• 1/3 cup hemp seeds (I used pumpkin seeds as I didn’t have any)
  • 2 tbsp lemon juice
  • 1 tbsp lemon zest

Place the cashews in a food processor and process till ground up.  Add the dates and hemp seeds and pulse repeatedly.  Then, add the lemon and lemon zest and leave the motor on until the whole thing has formed a big, uniform, sticky ball.  Take a large sheet of saran wrap and place it over the bottom of a small baking dish. Press the mixture down into it, till it’s even in thickness.  Cover with another sheet of saran, and freeze for at least 30 minutes.  Unwrap the “dough,” lay the rectangle flat on a cutting surface, and cut into 12 bars.  Wrap up individually and store in the fridge or freezer till ready to eat. I’m not sure how long they’ll keep, but I suspect up to two weeks is perfectly fine, and longer if you freeze them.
I got this recipe from a great site called choosing raw : http://www.choosingraw.com/sweet-snacking-lemon-kissed-cashew-hemp-bars/

A few other places to reduce the amount of icky sugar in your diet:

  1. Reduce the amount you put in coffee.
  2. Substitute cinnamon sugar that is mostly cinnamon and used sparingly for jelly or jam.
  3. Eat a piece of fruit instead of drinking a glass of juice.
  4. Check labels and buy brands with less wounding sugar or make your own.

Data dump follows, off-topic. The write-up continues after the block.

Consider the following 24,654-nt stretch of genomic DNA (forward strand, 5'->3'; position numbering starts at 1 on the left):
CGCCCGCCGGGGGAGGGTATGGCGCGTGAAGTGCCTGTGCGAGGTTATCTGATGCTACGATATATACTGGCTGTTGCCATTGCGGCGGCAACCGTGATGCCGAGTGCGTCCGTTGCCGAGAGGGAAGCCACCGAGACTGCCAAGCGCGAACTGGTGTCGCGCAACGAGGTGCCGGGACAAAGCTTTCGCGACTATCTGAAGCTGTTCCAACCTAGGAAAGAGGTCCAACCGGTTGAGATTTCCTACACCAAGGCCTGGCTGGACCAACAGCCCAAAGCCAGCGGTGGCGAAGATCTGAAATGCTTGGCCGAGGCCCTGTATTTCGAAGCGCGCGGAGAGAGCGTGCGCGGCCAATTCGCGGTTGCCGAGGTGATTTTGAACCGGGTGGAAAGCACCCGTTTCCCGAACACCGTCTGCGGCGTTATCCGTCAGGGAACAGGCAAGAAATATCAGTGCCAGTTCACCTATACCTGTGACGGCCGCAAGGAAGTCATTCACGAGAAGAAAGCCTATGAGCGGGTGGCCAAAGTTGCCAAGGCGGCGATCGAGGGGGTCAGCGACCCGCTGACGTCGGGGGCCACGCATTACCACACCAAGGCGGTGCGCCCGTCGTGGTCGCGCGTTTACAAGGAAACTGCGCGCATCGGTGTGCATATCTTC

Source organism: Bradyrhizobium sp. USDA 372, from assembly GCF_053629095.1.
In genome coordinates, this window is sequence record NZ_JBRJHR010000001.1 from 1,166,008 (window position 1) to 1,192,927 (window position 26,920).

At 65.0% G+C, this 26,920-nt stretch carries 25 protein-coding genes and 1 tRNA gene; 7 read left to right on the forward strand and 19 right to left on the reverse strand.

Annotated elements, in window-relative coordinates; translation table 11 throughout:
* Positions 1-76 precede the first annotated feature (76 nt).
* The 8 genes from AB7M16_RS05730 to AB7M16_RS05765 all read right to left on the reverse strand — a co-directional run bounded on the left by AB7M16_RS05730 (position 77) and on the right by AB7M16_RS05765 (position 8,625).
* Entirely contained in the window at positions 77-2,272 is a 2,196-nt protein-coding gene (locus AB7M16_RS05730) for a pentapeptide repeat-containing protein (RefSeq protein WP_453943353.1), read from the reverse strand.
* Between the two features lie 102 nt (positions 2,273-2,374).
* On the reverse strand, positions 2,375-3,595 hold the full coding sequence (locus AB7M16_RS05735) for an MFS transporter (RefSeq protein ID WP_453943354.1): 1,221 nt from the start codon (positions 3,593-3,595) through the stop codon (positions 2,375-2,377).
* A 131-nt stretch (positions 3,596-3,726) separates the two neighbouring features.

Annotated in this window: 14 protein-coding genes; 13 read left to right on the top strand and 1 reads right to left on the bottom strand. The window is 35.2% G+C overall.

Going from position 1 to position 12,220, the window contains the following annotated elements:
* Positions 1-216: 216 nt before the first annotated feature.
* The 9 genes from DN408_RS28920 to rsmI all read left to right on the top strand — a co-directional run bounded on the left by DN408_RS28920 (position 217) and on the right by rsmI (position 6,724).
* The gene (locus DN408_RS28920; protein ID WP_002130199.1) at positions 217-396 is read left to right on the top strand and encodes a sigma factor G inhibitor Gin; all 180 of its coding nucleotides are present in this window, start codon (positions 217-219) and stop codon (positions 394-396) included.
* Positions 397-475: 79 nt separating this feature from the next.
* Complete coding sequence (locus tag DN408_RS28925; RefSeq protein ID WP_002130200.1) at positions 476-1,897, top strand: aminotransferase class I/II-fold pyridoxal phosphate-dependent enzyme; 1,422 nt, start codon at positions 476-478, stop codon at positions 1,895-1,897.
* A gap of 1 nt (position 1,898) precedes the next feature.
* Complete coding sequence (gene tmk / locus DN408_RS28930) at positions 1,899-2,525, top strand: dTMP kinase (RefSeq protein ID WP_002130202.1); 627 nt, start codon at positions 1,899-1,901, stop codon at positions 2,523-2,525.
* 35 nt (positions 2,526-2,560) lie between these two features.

If you try to change your whole diet in a week you will more than likely go back to your old ways, or miss them terribly.  I have found that I do not miss my old diet because I feel better – so give yourself some time to make and FEEL changes.  You might even see changes in the mirror and on the scale.  For more info on changing your diet one teaspoon or one change at a time see Baby Steps & Baby Steps Add up to Big Healthy Steps.

Sugar Busting

Looking around the blogosphere, it seems like sugar is on everybody’s lips… and no, I don’t mean they all just ate powdered donuts (please don’t do this).  I guess what I should say is that sugar is on everybody’s mind; according to a growing number of doctors and research scientists, sugar is also on our hearts, our arteries, our cancer cells, our livers, our EVERYTHING.  If you didn’t watch it, or haven’t seen it on some other blog since Sunday, here’s Dr. Sanjay Gupta’s story on sugar as a toxin.  This is 60 Minutes, folks.  Not a guru in Big Sur (no offense, California because I love you, this was useful as hyperbole only) describing his cosmic understanding of sugar.  This is a conventional news outlet running a story on what many doctors think is the biggest health problem in the United States.

If you have the stomach for it, the 60 Minutes website has a few links to off-air conversations about sugar.  The lead doctor interviewed, Robert Lustig, also has a longer documentary about the toxicity of sugar in the diet.  There is a shorter version, with the a great explanation of the science for non-science folks by Underground Wellness. If you find ANY of these remotely convincing, you’ll be wanting to decrease your sugar intake pronto. So, we’ve decided to become a little more focused (say WHAT?!) in our posts for the next several days to offer some simple strategies to cut sugar in your diet. Not enough on their own, but baby steps are, in our collective experience, a good place to start.

So we began our Sugar Busting Series this morning with Big Sis’s post about the ease and wisdom of brewing iced tea for the road when traveling rather than guzzling sugar poo from a convenience store. In a perfect celebration of the upcoming calvacade of candy that is Easter in the U.S., we will be offering several more posts about increasing the natural sweetness of a less sugary life.